If, as Mahinda Pathirana says, Mr. Basil Rajapaksa’s “argument” is “for the abolition of the executive presidency”, what will he and the SLPP prodded by him do at a Referendum when the abolition of the EP is presented to the nation in a single package, inextricably intertwined with the quasi-federalization content? Vote YES? Vote NO? Abstain? Run a weak, token campaign for a NO vote because he really wants the abolition to go through and that can only happen if the new Constitution is voted in at the Referendum? Is that’s what’s coming and what this is all about?
Let’s get this clear: is Mahinda Pathirana saying that Basil is on the same page as the UNP and TNA, as Ranil Wickremesinghe and Sumanthiran, in supporting the abolition of the executive Presidency and transferring executive powers to the PM, which at this moment, means transferring executive power to Ranil from Sirisena? On this vital issue of the power shift from the executive presidency to the PM, from Sirisena to Ranil, what then is the difference between the positions of Basil and Ranil?
If the Executive Presidency is abolished (which Mahinda Pathirana confirms is Basil’s view), it means that the UNP’s Ranil Wickremesinghe as the empowered Prime Minister becomes the center of political gravity and the de facto leader of Sri Lanka. This is certainly what Ranil wants. It is what the TNA and perhaps the SLMC want. It is what the civil society NGOs, the Tamil diaspora and the West want. And it seems to be what Basil wants or is willing to settle for. Is this also the SLPP’s view? Is it or will it become the JO view?
What happens when Ranil presents the quasi-federalization bullet coated in the sugar of the abolition of the Executive Presidency, to the nation at a referendum? Does Basil and/or the SLPP advocate that we lick the sugar coating and swallow the bullet? Or do we unambiguously campaign flat-out for a NO vote, as we should?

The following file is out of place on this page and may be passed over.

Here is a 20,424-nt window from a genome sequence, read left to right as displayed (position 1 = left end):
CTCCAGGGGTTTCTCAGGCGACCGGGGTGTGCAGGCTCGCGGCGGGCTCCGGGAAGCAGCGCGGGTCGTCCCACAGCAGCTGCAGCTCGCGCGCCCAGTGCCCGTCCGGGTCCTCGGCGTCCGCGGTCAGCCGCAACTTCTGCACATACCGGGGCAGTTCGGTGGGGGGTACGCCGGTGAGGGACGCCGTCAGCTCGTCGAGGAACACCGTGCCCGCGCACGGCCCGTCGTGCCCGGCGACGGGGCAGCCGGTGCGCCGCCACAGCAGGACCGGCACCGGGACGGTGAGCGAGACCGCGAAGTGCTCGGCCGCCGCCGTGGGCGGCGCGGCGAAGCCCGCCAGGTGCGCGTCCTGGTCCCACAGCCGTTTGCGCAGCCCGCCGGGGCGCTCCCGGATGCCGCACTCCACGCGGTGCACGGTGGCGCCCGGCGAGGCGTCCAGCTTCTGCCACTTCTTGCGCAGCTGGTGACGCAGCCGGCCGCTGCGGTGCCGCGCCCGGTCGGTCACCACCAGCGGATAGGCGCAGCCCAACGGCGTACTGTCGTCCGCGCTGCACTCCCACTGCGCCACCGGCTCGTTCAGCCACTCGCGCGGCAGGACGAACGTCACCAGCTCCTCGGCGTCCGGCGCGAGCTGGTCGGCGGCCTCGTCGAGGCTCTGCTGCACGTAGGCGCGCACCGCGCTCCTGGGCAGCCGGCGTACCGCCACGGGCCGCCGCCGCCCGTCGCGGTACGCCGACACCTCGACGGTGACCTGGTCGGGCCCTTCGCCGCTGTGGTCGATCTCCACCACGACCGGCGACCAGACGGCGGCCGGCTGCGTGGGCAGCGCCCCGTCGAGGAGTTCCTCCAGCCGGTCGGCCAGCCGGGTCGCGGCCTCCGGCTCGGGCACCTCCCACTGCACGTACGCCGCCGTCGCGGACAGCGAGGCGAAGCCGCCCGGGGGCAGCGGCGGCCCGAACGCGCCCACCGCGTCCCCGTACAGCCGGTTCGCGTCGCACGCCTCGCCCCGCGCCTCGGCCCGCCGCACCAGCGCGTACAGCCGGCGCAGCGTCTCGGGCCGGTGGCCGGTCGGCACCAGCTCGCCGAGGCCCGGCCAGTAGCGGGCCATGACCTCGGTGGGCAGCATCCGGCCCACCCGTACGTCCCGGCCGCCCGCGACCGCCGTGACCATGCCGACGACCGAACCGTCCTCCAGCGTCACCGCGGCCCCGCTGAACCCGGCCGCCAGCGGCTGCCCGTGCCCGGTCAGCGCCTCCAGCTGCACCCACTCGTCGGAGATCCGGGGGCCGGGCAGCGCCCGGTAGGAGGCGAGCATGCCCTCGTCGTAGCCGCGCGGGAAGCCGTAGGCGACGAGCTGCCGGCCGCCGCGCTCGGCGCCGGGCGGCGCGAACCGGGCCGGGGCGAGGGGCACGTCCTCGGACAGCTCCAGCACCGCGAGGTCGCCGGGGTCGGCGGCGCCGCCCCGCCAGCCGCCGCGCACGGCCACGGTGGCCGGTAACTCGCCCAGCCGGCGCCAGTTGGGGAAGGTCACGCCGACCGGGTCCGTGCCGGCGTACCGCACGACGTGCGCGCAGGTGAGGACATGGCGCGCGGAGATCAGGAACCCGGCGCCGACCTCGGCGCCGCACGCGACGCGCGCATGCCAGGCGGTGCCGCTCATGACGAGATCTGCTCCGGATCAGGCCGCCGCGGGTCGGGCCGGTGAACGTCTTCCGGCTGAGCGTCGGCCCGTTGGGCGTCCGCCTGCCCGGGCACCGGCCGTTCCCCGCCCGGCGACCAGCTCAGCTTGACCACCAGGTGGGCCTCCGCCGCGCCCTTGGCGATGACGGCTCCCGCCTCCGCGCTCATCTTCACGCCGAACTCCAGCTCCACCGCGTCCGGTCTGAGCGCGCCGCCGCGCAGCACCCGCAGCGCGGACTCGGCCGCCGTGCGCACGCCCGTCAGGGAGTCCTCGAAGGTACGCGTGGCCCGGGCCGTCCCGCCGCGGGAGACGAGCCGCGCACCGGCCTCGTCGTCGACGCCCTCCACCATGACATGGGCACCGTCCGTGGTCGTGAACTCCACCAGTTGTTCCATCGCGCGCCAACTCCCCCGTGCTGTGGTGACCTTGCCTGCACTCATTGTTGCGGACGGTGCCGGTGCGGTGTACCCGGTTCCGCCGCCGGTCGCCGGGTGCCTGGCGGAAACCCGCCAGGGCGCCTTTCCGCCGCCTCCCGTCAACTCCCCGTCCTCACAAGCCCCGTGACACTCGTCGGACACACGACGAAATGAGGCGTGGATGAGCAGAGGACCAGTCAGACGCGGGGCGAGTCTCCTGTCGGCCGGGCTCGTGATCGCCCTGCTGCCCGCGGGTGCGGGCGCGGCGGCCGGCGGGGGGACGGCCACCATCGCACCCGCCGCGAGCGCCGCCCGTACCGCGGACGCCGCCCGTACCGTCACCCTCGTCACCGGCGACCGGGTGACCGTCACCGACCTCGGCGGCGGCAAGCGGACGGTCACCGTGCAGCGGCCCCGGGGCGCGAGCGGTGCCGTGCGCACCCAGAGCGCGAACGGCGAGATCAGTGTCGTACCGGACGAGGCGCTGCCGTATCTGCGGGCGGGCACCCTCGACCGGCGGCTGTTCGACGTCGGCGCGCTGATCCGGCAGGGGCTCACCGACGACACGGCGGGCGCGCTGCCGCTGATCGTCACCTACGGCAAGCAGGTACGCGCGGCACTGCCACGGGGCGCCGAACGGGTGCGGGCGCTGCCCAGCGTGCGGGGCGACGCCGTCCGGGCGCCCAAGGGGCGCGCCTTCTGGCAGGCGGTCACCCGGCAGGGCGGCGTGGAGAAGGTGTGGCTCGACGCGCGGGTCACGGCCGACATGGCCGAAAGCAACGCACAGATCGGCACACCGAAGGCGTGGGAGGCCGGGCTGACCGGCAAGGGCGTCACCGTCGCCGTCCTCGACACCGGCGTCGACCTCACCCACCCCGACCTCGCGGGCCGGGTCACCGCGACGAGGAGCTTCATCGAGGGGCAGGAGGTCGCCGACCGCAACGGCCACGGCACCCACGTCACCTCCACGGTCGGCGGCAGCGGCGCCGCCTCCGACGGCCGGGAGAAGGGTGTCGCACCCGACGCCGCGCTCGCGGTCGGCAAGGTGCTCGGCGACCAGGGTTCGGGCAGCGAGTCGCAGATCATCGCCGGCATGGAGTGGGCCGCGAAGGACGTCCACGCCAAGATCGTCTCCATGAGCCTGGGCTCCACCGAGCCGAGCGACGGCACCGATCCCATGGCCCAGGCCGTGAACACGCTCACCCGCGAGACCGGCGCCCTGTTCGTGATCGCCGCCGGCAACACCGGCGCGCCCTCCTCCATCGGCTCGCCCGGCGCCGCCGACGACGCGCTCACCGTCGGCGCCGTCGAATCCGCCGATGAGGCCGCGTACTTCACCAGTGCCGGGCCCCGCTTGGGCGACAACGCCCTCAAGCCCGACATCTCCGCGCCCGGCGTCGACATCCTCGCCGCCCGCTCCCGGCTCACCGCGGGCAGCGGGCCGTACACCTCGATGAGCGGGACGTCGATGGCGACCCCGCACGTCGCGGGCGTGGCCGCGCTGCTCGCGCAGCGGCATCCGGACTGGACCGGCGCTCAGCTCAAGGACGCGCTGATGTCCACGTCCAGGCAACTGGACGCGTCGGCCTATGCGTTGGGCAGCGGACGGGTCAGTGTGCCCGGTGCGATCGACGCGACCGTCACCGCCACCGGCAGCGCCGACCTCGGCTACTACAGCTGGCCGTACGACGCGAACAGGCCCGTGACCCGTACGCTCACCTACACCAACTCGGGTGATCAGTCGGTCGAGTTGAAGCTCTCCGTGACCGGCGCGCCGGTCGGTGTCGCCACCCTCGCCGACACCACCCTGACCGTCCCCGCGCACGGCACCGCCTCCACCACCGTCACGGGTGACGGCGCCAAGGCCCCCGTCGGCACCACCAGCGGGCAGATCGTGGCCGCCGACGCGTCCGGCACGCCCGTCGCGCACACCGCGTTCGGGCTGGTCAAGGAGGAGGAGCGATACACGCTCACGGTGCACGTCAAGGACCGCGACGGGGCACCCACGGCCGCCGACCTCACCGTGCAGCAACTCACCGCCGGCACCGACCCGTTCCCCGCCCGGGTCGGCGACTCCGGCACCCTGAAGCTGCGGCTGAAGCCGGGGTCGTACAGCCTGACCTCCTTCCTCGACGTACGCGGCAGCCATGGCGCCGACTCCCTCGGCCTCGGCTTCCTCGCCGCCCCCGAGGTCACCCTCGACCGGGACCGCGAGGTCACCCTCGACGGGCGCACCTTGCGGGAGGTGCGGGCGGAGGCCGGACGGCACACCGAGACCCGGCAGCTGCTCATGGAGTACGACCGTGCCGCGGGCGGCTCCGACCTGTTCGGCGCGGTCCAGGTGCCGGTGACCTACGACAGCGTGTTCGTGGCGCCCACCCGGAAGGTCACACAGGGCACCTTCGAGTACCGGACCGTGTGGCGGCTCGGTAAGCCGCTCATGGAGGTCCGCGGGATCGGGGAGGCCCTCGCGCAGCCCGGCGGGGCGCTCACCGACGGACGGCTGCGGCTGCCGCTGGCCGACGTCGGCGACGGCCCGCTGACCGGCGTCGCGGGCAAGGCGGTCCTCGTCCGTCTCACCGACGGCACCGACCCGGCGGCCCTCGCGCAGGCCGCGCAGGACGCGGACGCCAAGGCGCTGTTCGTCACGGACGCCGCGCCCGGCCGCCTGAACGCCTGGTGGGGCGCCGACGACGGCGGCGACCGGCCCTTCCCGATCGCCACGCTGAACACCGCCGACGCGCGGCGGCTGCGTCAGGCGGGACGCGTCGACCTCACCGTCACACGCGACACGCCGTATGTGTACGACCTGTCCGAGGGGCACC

Pathirana says that “His [Basil Rajapaksa’s] other obvious intention might be giving Mahinda the opportunity to run for prime ministerial candidate in the 2020 elections!” Well, what on earth has “Basil’s argument for the abolition of the executive presidency” to do with “giving Mahinda the opportunity to run for prime ministerial candidate in the 2020 elections!”? Who or what is preventing Mahinda from running as Prime Ministerial candidate as things stand? I am sure he will and I certainly hope to support him in so doing, just as I campaigned for him in 2005, 2010, and 2015 (at both elections). Since the Prime Ministership has no term limits, so long as he keeps running and winning he can continue to be the PM, and a PM who is more powerful than any since 1978, because the 19th amendment strengthened the post.
If Basil were all that worried about the omnipotent Presidency going to a “person like” Ranil, why didn’t he push for the abolition of the Presidency during his elder brother’s second term? Why did that administration instead strengthen the executive Presidency by abolishing term limits? What if a “person like” Ranil became President with the 18th amendment still in effect? And if Basil is for abolition at this time (as Pathirana reports), where does he think those executive powers will go but to the sitting PM, Ranil Wickremesinghe? What if a “person like” Ranil Wickremesinghe, indeed very much like Ranil Wickremesinghe—namely Mr. Wickremesinghe himself–becomes the Executive Prime Minister with no term limits?
Shouldn’t Basil and everyone else be far more worried about what will happen with vastly strengthened Provincial Councils, minus the Executive Presidency and therefore the Governor’s powers and role?